GREEN BAY – Recent cold weather isn’t just making it hard to stay comfortable.
For some, it’s making it difficult to be profitable.
With wind chills still below zero on Wednesday afternoon, it’s no surprise there weren’t very many people walking around the Broadway district in Green Bay.
But days like this have been the rule more than the exception this winter, and some businesses are noticing.
“January you always slow down in retail, that’s just a normal for every year. But with the brutal cold it has really slowed down because people just don’t want to be out. They don’t want to be walking around,” says Nicole Zich, owner of Sassy Girl, a clothing boutique on Broadway.
Zich estimates the bitter cold has hurt her bottom line by about 25 to 30 percent.
While people might not be spending their money in stores, one entity that is spending a lot of money is the city of Green Bay’s water utility.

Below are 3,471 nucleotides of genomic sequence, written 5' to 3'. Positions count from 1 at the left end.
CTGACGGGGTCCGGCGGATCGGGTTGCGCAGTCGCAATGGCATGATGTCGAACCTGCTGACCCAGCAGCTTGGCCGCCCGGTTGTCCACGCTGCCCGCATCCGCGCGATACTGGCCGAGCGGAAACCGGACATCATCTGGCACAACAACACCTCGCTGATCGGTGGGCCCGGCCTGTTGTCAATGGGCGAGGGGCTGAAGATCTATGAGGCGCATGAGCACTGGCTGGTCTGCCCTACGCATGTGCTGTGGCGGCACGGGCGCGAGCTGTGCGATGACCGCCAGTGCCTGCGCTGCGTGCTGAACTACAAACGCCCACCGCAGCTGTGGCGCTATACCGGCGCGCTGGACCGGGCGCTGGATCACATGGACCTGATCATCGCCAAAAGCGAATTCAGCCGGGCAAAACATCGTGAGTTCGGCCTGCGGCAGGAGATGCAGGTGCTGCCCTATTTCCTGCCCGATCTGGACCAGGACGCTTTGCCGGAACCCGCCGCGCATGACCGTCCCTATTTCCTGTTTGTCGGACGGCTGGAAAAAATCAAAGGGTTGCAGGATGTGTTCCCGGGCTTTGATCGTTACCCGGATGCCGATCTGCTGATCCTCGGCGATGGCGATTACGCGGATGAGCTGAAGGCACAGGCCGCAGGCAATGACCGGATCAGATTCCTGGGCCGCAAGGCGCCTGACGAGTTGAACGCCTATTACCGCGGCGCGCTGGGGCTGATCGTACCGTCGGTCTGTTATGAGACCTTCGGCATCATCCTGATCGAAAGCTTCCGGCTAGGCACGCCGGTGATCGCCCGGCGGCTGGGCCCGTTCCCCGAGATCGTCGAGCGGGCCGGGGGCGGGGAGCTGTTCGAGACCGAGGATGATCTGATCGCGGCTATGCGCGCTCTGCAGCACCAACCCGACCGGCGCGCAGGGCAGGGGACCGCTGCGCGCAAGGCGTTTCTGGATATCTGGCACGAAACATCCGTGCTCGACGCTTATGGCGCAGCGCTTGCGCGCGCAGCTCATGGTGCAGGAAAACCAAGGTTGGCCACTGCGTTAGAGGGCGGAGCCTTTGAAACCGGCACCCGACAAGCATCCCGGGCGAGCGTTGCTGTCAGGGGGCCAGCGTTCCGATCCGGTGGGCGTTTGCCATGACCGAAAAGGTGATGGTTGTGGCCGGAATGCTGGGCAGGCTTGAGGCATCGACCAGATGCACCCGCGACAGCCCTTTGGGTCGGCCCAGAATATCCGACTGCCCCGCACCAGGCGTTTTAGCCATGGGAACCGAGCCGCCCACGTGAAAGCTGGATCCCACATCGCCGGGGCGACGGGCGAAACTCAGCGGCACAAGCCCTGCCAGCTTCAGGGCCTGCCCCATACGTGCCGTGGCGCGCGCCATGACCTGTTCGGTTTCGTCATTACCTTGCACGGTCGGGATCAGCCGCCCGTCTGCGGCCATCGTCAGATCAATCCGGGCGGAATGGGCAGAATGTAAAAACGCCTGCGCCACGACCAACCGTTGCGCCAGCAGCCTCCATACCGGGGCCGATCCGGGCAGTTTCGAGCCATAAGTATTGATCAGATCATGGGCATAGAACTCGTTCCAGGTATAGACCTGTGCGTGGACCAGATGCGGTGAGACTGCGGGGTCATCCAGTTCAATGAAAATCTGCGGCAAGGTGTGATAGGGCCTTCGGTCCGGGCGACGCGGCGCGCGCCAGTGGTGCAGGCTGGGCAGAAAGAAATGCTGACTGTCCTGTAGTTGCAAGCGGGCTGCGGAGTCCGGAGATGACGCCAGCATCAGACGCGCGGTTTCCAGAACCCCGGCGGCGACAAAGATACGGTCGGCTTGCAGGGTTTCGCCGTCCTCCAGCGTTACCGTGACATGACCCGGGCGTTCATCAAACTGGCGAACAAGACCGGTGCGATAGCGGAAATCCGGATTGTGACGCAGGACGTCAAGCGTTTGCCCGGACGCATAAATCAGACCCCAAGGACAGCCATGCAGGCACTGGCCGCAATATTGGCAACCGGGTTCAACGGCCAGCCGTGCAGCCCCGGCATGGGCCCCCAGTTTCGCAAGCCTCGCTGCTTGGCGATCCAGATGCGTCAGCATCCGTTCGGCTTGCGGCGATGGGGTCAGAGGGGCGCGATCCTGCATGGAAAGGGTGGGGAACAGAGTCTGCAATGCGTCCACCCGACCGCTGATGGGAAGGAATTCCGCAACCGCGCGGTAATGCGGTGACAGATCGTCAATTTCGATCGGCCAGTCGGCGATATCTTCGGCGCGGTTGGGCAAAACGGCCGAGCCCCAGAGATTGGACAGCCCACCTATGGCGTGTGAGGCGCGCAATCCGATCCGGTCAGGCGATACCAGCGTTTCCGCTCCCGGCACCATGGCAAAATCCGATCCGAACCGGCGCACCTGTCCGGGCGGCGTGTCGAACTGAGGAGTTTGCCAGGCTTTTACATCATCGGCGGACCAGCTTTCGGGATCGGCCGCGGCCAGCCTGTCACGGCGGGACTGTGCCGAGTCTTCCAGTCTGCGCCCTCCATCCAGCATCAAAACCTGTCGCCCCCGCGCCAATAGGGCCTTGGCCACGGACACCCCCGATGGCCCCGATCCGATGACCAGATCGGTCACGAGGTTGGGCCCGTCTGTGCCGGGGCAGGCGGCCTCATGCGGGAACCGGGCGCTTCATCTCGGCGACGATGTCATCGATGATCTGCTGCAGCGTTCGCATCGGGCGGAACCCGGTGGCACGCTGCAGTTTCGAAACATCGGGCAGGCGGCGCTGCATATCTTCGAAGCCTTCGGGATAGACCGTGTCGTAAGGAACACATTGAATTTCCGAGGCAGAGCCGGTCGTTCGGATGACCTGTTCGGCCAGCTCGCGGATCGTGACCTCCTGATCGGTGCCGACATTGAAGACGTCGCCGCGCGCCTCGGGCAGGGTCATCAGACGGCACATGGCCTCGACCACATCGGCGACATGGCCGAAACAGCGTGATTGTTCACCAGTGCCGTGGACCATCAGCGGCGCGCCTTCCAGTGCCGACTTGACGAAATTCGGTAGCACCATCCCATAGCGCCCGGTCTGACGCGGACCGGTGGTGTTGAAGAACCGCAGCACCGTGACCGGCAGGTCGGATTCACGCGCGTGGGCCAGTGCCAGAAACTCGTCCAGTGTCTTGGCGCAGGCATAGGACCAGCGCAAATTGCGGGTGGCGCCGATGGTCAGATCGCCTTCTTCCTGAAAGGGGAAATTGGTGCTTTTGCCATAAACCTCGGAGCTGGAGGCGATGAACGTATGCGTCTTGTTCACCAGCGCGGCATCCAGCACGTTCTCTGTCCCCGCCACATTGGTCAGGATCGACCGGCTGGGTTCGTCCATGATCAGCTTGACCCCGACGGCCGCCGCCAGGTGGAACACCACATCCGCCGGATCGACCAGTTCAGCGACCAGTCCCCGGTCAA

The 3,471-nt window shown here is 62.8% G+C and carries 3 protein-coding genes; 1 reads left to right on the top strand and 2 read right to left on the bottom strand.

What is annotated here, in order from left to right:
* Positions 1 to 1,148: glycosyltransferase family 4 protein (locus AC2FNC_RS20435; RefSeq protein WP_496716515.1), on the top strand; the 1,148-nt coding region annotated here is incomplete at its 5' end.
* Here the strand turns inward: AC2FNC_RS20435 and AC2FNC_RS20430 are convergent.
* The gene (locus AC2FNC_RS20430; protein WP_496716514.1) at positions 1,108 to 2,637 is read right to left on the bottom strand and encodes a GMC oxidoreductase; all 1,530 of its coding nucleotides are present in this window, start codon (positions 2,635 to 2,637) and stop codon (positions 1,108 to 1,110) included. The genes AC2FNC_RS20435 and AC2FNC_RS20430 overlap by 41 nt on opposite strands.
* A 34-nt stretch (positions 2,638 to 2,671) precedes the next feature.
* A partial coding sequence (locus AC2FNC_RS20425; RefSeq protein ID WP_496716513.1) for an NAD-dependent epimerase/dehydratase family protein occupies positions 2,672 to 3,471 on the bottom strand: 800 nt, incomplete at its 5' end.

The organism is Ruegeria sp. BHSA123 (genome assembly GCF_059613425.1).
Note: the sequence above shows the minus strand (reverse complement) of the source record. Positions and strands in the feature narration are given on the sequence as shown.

Nancy Quirk, General Manager at the Green Bay Water Utility, says it “went from 27 (water main breaks) in 2013 to, I believe, 56 or 57 main breaks right now.”
And at an average of $6,000 per repair, the total cost this January has likely been more than $330,000.
That’s about a third of the utility’s annual repair budget, spent in under a month.
But officials aren’t worried about going over budget just yet.
“Because it’s happening in January, we have an opportunity to look at our expenses and see what we maybe can possibly adjust to keep the costs in line as much as possible. If we go over budget we’ve got the contingency fund to help us,” according to Quirk.
All this talk might just make you want to stay home and turn up the heat, but that’s been costing you too.
According to numbers from Wisconsin Public Service and the National Weather Service, you’ll probably end up paying 22 percent more for heating this January than you did last January.